The foster care system has made a great deal of progress since the 1800, moving from institutions to home care models. An emphasis on holistic assessment and wraparound planning is a major improvement and therapeutic models with proven outcomes and evaluation methods are important (Martin 2000). Continued coordination, collaboration and system reform is necessary if the state and county are to assure good outcomes for the children who are the products of these troubled families. The formation of partnerships between public and private agencies and funding sources
Annotated Reference List
Barth, Richard, on their own: The experiences of youth after foster care Journal Child and Adolescent Social Work Journal, Publisher Springer Netherlands, Volume 7, Number 5, 1990
Youth who leave the foster care system often become young adults with a host of problems including substance abuse, poor education, unemployment, homelessness
Clausen, June., Landsverk, John, Ganger William, Mental Health Problems of Children in Foster Care, Journal of Child and Family Studies , Springer Netherlands Publisher, Volume 7, Number 3, 2004
Children in foster care settings are at risk for developing or exacerbating mental health problems, Children is foster care have more than double the incident of mental health problems as children in the general population. Screening for mental health issues is important prior to foster care placement to assure services.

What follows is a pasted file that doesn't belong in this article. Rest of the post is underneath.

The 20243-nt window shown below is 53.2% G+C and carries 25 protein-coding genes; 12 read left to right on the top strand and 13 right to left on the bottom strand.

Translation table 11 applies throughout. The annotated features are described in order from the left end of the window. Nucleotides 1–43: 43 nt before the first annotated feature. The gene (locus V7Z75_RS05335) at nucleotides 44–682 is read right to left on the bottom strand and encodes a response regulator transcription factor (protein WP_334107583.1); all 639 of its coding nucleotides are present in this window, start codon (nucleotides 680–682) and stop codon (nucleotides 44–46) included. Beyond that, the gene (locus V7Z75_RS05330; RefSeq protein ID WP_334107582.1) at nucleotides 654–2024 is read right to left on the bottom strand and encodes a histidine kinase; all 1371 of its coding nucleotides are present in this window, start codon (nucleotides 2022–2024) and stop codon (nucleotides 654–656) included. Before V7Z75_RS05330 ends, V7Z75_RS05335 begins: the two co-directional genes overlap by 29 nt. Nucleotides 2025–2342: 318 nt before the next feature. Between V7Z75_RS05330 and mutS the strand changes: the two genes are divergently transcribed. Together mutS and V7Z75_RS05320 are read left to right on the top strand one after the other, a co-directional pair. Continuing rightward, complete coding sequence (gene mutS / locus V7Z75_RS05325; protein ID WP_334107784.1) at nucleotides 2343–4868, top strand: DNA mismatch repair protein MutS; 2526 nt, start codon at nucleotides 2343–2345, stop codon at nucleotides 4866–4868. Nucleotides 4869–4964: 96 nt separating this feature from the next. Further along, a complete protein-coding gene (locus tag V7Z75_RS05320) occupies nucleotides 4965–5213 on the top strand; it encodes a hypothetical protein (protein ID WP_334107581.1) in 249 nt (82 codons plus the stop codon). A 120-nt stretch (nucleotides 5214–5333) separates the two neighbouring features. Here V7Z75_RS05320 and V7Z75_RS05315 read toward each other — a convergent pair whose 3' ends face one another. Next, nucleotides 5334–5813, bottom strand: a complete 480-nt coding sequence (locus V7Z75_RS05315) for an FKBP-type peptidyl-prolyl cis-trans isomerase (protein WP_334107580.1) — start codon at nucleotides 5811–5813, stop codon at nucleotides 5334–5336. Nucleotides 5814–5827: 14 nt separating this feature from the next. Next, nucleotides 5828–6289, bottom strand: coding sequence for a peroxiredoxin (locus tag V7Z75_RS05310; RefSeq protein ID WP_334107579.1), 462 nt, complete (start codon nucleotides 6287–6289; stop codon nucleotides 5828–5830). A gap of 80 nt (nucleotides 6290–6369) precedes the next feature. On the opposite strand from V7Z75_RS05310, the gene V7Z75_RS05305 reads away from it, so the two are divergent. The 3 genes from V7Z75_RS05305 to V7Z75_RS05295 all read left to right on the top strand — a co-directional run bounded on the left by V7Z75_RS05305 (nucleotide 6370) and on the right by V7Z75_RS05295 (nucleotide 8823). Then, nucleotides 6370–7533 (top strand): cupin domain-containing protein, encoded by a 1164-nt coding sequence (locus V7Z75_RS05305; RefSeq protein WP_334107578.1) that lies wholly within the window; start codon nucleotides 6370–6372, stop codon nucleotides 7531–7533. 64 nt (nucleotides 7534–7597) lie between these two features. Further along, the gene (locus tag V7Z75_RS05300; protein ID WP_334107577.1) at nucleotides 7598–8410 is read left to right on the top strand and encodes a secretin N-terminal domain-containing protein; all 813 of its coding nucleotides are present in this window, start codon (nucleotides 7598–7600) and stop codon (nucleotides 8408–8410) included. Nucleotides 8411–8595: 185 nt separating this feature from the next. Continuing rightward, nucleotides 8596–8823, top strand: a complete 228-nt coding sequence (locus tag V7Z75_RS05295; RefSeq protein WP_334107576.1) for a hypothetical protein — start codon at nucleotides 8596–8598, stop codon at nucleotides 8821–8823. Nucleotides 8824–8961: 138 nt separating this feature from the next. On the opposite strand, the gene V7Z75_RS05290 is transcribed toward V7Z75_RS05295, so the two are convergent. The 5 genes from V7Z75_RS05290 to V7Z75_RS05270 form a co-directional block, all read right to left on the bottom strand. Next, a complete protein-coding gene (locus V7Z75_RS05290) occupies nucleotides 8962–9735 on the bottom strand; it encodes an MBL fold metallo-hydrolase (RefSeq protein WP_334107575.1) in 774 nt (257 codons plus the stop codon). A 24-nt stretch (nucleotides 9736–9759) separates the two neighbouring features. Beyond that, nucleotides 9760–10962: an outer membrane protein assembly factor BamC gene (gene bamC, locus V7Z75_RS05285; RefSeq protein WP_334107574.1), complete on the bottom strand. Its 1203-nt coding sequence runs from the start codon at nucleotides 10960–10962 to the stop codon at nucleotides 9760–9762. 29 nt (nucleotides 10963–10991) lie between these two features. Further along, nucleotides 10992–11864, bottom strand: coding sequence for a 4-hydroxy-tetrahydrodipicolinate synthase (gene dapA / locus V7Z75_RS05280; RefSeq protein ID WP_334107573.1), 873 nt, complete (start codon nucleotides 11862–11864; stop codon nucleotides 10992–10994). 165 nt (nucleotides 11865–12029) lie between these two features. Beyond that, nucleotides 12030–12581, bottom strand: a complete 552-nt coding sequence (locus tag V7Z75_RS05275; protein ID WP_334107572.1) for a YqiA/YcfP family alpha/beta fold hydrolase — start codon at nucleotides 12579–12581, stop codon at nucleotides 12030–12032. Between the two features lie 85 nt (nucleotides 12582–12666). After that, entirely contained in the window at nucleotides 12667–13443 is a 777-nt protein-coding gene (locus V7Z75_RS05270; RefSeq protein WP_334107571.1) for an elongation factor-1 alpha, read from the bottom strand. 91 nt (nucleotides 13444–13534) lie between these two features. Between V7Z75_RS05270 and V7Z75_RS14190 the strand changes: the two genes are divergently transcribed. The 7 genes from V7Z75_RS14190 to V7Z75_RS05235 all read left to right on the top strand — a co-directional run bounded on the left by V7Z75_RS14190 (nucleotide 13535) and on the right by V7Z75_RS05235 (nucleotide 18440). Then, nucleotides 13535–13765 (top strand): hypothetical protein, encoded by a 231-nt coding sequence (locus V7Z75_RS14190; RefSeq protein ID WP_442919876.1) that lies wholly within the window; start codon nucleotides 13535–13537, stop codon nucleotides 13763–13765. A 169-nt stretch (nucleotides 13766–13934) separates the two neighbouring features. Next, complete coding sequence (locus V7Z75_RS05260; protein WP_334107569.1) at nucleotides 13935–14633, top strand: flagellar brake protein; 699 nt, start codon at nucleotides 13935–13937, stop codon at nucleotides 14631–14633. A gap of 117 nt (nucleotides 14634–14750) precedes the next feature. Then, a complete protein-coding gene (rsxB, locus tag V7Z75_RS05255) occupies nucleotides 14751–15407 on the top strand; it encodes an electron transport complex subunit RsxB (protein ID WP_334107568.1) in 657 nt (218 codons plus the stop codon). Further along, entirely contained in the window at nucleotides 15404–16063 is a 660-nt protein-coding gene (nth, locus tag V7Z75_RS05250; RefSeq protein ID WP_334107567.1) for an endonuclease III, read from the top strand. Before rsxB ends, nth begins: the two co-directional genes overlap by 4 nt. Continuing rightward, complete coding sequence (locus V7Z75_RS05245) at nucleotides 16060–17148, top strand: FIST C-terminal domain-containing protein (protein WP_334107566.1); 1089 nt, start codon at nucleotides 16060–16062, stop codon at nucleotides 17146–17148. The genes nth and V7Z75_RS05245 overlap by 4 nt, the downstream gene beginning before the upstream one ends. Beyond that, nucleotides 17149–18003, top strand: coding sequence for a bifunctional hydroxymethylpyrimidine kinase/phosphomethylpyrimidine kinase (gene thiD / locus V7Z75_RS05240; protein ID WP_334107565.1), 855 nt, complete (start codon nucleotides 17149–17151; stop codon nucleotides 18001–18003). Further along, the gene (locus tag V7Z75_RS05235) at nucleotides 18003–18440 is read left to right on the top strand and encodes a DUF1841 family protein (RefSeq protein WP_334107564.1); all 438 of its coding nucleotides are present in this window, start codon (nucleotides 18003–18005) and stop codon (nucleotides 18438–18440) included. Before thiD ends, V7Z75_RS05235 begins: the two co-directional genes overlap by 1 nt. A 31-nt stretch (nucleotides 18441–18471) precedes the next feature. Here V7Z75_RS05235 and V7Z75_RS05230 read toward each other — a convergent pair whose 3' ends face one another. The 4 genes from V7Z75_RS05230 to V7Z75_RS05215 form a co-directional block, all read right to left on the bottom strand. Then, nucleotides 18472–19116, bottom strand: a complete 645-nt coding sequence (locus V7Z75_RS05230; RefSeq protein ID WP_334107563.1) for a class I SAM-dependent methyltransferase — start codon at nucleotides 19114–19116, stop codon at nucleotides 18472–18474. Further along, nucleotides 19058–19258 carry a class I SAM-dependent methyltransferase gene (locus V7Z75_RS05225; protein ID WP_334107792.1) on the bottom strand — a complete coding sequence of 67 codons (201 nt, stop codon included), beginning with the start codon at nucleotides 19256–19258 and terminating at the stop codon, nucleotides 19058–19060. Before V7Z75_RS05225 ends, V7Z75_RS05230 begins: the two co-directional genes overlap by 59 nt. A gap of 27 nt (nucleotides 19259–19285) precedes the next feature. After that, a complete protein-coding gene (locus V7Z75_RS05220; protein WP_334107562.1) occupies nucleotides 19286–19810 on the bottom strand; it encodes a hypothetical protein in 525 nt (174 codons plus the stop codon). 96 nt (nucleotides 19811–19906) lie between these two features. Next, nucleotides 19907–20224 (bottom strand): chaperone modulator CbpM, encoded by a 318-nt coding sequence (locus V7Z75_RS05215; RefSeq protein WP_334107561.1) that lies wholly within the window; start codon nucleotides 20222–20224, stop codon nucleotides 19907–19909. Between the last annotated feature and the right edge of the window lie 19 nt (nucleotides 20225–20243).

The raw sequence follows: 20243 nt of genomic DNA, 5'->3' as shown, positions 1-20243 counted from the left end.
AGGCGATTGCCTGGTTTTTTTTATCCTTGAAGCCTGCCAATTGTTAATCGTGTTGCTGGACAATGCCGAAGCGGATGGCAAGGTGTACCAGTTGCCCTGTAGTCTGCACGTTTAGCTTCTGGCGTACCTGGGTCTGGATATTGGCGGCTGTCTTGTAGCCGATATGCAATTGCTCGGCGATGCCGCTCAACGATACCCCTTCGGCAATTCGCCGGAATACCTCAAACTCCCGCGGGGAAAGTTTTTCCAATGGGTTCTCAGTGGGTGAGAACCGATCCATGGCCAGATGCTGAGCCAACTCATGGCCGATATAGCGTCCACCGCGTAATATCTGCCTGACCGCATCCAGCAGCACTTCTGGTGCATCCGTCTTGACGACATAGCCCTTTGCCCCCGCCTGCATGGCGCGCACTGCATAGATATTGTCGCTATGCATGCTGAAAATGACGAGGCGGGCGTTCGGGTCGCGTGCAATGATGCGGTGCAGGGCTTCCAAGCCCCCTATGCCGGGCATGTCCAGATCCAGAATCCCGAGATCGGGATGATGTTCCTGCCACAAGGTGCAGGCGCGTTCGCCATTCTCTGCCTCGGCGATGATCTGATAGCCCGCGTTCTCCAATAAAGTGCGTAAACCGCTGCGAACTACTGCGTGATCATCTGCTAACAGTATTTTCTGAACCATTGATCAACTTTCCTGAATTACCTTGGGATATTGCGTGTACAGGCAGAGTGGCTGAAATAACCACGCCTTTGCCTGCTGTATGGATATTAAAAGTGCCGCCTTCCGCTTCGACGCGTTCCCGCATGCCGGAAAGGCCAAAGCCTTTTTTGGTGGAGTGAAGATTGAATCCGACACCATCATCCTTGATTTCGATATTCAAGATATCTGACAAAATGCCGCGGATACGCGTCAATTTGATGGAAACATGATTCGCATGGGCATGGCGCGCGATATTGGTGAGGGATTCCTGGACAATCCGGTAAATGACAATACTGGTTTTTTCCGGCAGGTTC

Martin, J. A. (2000). Foster Family Care; Theory and Practice. Boston, Allyn and Bacon. McCroskey, Jacquelyn, Family-Centered Services: Approaches and Effectiveness
The Future of Children, Vol. 8, No. 1, Protecting Children from Abuse and Neglect (Spring, 1998), pp. 54-71
The system of child protective services spends much time and money on out-of-home for children. Emphasis should be placed also on the importance of prevention. Providing families at risk with services and supports can effectively reduce the need for foster care.
Rosenfeld, Alvin, Pilowski, Danile. Foster Care: An Update, Journal of the American Academy of Child & Adolescent Psychiatry. 36(4):448-457, April 1997.
An overview of the healthcare need of the children residing in foster care and he importance of identification and appropriate treatment by physicians.
Urquhart, Lois, Separation and loss: Assessing the impacts on foster parent retention, Journal Child and Adolescent Social Work Journal, Netherlands Publisher, Volume 6, Number 3 / September, 1989.
Over a quarter of a million children reside in foster family homes across the United States. The system has ongoing issues with children moving from one home to another. Issues related to training and agency supportive services are factors in foster home retention.
Handbook for Youth in Foser Care, New York State Office f Children and Family Services.
Informational manual for youth placed in foster care which includes information on the process and philosophy as well as practical information.